Do you have at least one or two of those back-heavy Gunpla or Gundam figures that have to be next to a wall to keep from slumping?  Does its wings/equipment serve as a support to keep from falling over?  Wanting to display your Gunpla and figures in more dynamic ways?  Needing something to help for expressing a Gunpla’s articulation as you take photos for a Gunpla review umpteenth in the world of Gunpla blogs?

Well, Bandai has an answer for all of that…


(Obviously the obligatory front/back views for the review.)

This is a review of Bandai’s “Action Base 1” display stand; one of three in their answers for the potential plight of Gunpla hobbyists, coming in one of many colors.  I got mine in gray, since it was on sale at a specific store during the time I got it.  Otherwise, I would’ve sought the clear version.

Bandai’s second answer–the  “Action Base 2”–is a smaller version available for smaller-scaled models/figures such as the ones seen in these photos.  I could’ve gotten one for them instead of this, but I do have 1/100-scaled Gunpla in my backlog.


Cover / Manual



Yes, the display stand is a model to be built.  In my current “green” status of being a Gunpla hobbyist, I didn’t expect this.  I expected some assembly, ala a typical stand used for figures like the ones in the Robot Damashii series.  Fortunately, I didn’t screw up deleting the photos like I did for a certain other Gunpla review, so here it is:


“Front”/”Back” & detailed views

The completed look of AB1, with minor details added by me.  I don’t know why I did add the details; is it because of a crave of some kind?  But I did stop after the minor parts seen in the middle, here.  It’s not a Gunpla I wanted to build, yet I have a craving to at least do a little pizazz in detailing the stand as if it was a true model.  It may feel like similar plastic is used for it, but I still wouldn’t call it a model when the function of it is to support models.

Also, why is it detailed?  There’s a review of it (amongst other display stands) by Z of the “Gunpla Inochi” blog and he brought up the excess details of this display stand as a negative, and I agree.  It’s a bit busy, and distracts from what it supposed to serve as.  But if you care to dress up the generic details (even if they’re small vents or huge basic pipes), then this is a bonus.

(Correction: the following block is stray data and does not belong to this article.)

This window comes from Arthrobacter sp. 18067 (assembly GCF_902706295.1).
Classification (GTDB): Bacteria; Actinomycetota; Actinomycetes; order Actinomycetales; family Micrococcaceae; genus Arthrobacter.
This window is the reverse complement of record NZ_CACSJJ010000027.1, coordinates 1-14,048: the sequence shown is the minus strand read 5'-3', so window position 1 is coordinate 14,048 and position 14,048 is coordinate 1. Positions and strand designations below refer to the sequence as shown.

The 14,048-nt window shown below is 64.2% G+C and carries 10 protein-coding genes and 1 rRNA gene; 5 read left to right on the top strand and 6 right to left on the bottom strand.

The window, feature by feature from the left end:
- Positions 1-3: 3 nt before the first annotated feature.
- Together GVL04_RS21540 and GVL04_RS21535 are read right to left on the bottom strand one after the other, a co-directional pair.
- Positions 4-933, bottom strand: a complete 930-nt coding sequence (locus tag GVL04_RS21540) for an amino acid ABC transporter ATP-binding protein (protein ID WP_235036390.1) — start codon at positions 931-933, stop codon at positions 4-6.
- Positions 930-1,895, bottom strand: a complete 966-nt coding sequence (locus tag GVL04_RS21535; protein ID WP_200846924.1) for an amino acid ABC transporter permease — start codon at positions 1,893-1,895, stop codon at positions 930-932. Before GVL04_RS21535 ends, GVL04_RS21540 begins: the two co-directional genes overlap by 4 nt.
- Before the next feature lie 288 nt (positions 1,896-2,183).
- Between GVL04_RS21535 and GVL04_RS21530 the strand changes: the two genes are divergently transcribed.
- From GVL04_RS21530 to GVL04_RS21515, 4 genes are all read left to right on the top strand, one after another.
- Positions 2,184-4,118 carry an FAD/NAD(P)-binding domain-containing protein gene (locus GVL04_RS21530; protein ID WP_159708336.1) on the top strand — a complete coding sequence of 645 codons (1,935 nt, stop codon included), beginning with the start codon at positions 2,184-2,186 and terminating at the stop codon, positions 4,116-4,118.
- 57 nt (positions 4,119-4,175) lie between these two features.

Outside of the octagonal base and the support struts, you get:

  1. An additional square base attachable to any side of the octagonal base.
  2. Five attachable holders; three standard prongs, one small “wrench”-shaped holder (for hinges/sides of legs in Gunpla?), one paddle-shaped holder.
  3. Two screws (one for the top of the strut for strength , one for the “paddle” holder).
  4. A small “tab”; likely for displaying a name.
  5. A small square-shaped paper for use on the name “tab”.

Some notes:

  • This is actually my first use of screws in my Gunpla hobby.  I may not consider it a true plamo given it’s purpose, but it still has the feel of one for me to recognize it.  I recently discovered just how useful that screw is.  When applying it during building, use a smaller Phillips head screwdriver.
  • The smallest of the standard prongs (at least for my stand) tends to easily swivel around.  Maybe when I use it in the future, I should see if my past usage of tape would work here… (It didn’t when I tried it on the wings of my EMSiA Wing Gundam Zero ver. EW/Custom; I used superglue for it.)